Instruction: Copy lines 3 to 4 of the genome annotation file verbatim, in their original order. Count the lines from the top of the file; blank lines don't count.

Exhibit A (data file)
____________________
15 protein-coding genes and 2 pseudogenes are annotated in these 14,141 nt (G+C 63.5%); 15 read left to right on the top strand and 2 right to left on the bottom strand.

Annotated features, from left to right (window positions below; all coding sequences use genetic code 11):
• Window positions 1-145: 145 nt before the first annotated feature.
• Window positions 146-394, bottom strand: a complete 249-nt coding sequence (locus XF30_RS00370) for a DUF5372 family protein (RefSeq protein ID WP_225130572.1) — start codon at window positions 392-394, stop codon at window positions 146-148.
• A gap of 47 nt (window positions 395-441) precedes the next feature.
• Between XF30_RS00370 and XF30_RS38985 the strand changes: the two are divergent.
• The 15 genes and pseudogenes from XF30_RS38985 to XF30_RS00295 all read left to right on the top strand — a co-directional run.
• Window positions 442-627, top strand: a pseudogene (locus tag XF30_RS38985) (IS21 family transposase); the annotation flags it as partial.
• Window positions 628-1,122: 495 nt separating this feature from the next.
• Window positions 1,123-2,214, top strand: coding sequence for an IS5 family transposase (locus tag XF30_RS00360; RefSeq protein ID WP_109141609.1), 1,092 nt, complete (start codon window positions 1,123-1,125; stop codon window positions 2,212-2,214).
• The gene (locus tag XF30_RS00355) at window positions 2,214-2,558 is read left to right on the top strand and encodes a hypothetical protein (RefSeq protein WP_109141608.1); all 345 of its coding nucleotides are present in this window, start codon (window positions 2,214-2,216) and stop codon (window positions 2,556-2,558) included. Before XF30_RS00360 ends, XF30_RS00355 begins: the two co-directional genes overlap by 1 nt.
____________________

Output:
• Window positions 1-145: 145 nt before the first annotated feature.
• Window positions 146-394, bottom strand: a complete 249-nt coding sequence (locus XF30_RS00370) for a DUF5372 family protein (RefSeq protein ID WP_225130572.1) — start codon at window positions 392-394, stop codon at window positions 146-148.